I’m so excited about the release of my latest book written with my friend Morton Shaevitz, Refire! Don’t Retire: Make the Rest of Your Life the Best of Your Life. When Morton and I started this book, we focused on the fact that people who embrace life with gusto enjoy better health, more happiness, and greater fulfillment.
Then we realized the same principles can be applied at work. When people see their workplace as a space to enhance relationships, stimulate their mind, revitalize physically, and grow spiritually, it brings passion to their work. Most senior leaders are aware of the statistics about disengaged employees in the workplace and how important it is to create opportunities for meaningful connection at work. I know many of you are reading this right now and saying to yourself, “Oh, great, one more thing I need to do at work to help my employees love their job.” Let me be clear that the full responsibility isn’t on you—but you can play a part by utilizing the four keys to refiring.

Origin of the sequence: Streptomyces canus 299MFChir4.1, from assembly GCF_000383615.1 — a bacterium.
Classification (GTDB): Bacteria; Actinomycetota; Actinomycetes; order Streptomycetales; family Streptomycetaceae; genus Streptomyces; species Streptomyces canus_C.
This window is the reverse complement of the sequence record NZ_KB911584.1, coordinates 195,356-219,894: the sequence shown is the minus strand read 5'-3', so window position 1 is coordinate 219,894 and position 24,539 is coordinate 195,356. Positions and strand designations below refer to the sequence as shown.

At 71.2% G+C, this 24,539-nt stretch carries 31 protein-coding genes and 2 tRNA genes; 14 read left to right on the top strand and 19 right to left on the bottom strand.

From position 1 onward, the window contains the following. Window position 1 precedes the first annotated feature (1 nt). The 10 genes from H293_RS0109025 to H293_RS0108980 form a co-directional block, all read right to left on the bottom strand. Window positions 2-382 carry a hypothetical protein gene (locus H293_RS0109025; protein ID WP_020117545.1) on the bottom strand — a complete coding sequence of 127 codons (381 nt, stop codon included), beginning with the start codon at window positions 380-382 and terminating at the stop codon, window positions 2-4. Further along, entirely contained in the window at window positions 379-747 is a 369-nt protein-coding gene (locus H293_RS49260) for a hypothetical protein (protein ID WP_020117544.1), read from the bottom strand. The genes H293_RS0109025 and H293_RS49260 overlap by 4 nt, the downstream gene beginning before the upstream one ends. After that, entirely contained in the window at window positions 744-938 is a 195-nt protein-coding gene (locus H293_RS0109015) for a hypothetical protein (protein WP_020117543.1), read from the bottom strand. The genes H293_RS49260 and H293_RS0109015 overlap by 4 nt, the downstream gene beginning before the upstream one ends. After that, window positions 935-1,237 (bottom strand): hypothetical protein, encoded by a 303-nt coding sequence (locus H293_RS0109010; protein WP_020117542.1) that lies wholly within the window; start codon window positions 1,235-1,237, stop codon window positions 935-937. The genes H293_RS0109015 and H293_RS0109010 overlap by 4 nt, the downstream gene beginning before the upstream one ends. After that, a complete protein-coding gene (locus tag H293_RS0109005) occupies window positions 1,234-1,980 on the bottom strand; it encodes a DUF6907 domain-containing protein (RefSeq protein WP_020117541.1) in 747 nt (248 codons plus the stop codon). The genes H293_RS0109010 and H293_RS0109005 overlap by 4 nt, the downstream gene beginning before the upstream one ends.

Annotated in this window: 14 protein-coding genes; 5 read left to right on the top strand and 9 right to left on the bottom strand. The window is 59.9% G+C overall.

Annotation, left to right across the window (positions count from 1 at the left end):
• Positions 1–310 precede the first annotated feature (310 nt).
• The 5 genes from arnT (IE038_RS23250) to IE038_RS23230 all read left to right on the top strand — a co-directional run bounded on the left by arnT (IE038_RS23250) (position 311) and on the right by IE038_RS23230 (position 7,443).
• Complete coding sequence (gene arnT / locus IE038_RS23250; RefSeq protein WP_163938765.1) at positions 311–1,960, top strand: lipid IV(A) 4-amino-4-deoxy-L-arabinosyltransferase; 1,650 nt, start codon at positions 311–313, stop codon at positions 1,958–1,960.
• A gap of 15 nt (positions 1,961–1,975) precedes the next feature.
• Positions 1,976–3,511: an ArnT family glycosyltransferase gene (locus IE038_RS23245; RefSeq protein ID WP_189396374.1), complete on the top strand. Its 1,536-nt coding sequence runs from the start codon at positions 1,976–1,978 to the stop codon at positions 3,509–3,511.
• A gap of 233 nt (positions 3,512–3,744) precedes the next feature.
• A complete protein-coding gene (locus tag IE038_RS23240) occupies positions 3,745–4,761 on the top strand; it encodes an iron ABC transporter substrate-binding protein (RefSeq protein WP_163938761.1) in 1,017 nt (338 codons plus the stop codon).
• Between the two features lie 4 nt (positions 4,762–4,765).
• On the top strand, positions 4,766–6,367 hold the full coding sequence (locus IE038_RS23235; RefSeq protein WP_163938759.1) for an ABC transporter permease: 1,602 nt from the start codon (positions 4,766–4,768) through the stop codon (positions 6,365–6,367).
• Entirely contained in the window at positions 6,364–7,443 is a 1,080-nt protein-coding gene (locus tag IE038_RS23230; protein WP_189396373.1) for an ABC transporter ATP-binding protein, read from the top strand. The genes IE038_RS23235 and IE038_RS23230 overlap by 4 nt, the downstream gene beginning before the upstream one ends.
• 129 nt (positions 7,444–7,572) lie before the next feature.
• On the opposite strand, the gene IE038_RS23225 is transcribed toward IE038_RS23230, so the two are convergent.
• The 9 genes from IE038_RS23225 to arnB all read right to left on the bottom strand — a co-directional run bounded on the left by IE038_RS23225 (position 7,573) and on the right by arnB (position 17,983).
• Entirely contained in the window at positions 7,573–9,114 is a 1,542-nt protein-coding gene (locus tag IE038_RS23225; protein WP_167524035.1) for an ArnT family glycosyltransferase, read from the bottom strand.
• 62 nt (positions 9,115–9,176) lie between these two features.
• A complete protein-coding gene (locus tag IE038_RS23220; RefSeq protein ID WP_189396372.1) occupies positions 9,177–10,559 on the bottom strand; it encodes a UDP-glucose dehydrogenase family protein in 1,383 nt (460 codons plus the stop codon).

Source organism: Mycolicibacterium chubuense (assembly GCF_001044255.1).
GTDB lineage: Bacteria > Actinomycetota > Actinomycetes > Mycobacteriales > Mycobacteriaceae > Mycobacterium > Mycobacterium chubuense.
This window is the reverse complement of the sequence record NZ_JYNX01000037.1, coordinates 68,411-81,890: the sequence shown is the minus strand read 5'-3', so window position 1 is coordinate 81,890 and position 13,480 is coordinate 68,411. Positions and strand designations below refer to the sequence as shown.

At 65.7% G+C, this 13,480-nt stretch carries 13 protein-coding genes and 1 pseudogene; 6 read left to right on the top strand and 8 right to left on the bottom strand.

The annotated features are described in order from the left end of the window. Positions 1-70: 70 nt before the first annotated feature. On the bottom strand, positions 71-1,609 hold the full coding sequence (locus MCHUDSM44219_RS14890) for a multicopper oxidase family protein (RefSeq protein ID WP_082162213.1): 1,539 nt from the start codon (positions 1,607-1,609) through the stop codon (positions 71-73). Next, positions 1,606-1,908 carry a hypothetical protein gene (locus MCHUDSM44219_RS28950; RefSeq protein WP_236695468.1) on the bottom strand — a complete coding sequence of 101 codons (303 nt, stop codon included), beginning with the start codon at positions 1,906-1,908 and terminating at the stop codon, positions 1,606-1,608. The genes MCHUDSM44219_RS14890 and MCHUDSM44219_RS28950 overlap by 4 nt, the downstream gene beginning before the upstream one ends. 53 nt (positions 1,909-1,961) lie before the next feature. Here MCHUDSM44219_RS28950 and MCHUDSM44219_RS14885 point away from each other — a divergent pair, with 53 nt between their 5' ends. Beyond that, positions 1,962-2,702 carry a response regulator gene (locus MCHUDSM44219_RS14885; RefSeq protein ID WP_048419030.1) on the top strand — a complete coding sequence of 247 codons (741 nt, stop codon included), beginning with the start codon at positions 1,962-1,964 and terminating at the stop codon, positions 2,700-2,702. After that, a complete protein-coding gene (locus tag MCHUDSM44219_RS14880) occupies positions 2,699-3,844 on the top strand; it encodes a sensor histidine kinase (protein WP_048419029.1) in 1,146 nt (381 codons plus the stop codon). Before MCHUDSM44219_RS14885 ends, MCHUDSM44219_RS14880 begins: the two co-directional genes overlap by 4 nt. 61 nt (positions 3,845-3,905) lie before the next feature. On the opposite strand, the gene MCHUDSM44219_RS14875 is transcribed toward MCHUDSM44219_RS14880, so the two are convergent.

The first key is Refiring Emotionally. Everyone needs emotional nourishment. Our research shows that people who have friends at work are happier, more loyal, and more productive. As a leader you can help people make emotional connections by encouraging teamwork, offering workshops or retreats, and holding celebrations. Everything from acknowledging birthdays and work anniversaries to companywide parties can support emotional refiring. Creating an emotionally connected culture not only gives people a morale boost, it also increases innovation and collaboration.
Morton and I defined the code of conduct for refiring emotionally to remind you how simple it can be to make a difference.
Be playful—Laugh and kid
Be friendly—Smile and be happy
Be joyful—Embrace the moment
Be loving—Approach and welcome others
Be spontaneous—Get out of your comfort zone
Be enthusiastic—Give it your all
I’m not saying you have to turn your work environment into a playground, but adding a little humor, warmth, and caring interaction will enhance emotional health and improve relationships. Just try one or two of the items on the list and I’m sure you’ll start to see a positive difference in yourself—and in your engaged workforce.